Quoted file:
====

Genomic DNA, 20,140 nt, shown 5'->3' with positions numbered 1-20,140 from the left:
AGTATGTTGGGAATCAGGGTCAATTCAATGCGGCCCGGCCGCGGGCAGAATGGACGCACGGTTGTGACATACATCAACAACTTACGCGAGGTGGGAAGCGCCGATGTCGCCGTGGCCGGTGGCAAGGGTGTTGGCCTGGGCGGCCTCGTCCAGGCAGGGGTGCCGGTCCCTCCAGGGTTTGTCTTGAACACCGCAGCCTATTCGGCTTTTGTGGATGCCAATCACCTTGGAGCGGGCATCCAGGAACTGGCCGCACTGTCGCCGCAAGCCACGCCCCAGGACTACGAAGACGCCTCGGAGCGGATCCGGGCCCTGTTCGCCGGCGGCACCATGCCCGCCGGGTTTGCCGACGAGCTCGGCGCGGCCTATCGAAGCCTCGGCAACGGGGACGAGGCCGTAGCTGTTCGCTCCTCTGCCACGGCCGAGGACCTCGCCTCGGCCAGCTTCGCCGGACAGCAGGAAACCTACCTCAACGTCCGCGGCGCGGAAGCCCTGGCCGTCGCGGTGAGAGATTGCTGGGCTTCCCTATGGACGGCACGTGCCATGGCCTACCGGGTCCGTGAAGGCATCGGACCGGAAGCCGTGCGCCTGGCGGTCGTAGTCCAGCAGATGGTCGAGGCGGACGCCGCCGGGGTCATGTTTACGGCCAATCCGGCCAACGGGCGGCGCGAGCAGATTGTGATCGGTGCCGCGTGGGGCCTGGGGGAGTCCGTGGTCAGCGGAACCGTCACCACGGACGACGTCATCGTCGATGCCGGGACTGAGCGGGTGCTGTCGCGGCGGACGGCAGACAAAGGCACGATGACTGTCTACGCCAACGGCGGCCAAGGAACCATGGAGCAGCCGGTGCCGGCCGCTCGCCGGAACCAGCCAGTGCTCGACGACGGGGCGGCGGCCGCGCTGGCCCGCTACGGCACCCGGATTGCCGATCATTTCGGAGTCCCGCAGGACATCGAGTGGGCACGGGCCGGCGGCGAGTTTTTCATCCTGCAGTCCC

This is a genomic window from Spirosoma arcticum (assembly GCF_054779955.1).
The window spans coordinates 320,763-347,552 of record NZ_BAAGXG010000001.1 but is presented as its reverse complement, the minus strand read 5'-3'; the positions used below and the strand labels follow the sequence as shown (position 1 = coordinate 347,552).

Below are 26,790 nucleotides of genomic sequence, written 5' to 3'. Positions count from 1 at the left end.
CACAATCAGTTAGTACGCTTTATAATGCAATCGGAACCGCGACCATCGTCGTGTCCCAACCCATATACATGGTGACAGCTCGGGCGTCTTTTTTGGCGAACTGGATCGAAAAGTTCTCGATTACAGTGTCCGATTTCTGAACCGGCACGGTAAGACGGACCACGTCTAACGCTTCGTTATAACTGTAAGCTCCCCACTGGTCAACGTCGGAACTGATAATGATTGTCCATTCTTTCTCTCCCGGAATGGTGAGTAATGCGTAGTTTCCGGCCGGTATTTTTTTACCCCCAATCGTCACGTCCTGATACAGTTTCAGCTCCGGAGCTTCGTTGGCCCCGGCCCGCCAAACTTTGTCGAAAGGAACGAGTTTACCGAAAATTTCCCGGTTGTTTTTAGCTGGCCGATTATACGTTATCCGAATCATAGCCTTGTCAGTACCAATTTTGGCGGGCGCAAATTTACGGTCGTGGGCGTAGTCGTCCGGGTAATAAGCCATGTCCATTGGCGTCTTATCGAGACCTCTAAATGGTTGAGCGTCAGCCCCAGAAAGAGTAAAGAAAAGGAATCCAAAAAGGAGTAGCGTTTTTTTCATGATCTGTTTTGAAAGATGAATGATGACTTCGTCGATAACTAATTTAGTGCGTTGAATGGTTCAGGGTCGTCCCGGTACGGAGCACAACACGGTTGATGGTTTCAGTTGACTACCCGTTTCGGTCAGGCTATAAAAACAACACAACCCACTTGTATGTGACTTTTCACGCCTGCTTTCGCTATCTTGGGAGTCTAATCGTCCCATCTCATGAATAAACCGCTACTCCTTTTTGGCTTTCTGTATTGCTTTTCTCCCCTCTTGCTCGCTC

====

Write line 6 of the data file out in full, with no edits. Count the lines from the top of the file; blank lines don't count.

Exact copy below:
CACAATCAGTTAGTACGCTTTATAATGCAATCGGAACCGCGACCATCGTCGTGTCCCAACCCATATACATGGTGACAGCTCGGGCGTCTTTTTTGGCGAACTGGATCGAAAAGTTCTCGATTACAGTGTCCGATTTCTGAACCGGCACGGTAAGACGGACCACGTCTAACGCTTCGTTATAACTGTAAGCTCCCCACTGGTCAACGTCGGAACTGATAATGATTGTCCATTCTTTCTCTCCCGGAATGGTGAGTAATGCGTAGTTTCCGGCCGGTATTTTTTTACCCCCAATCGTCACGTCCTGATACAGTTTCAGCTCCGGAGCTTCGTTGGCCCCGGCCCGCCAAACTTTGTCGAAAGGAACGAGTTTACCGAAAATTTCCCGGTTGTTTTTAGCTGGCCGATTATACGTTATCCGAATCATAGCCTTGTCAGTACCAATTTTGGCGGGCGCAAATTTACGGTCGTGGGCGTAGTCGTCCGGGTAATAAGCCATGTCCATTGGCGTCTTATCGAGACCTCTAAATGGTTGAGCGTCAGCCCCAGAAAGAGTAAAGAAAAGGAATCCAAAAAGGAGTAGCGTTTTTTTCATGATCTGTTTTGAAAGATGAATGATGACTTCGTCGATAACTAATTTAGTGCGTTGAATGGTTCAGGGTCGTCCCGGTACGGAGCACAACACGGTTGATGGTTTCAGTTGACTACCCGTTTCGGTCAGGCTATAAAAACAACACAACCCACTTGTATGTGACTTTTCACGCCTGCTTTCGCTATCTTGGGAGTCTAATCGTCCCATCTCATGAATAAACCGCTACTCCTTTTTGGCTTTCTGTATTGCTTTTCTCCCCTCTTGCTCGCTC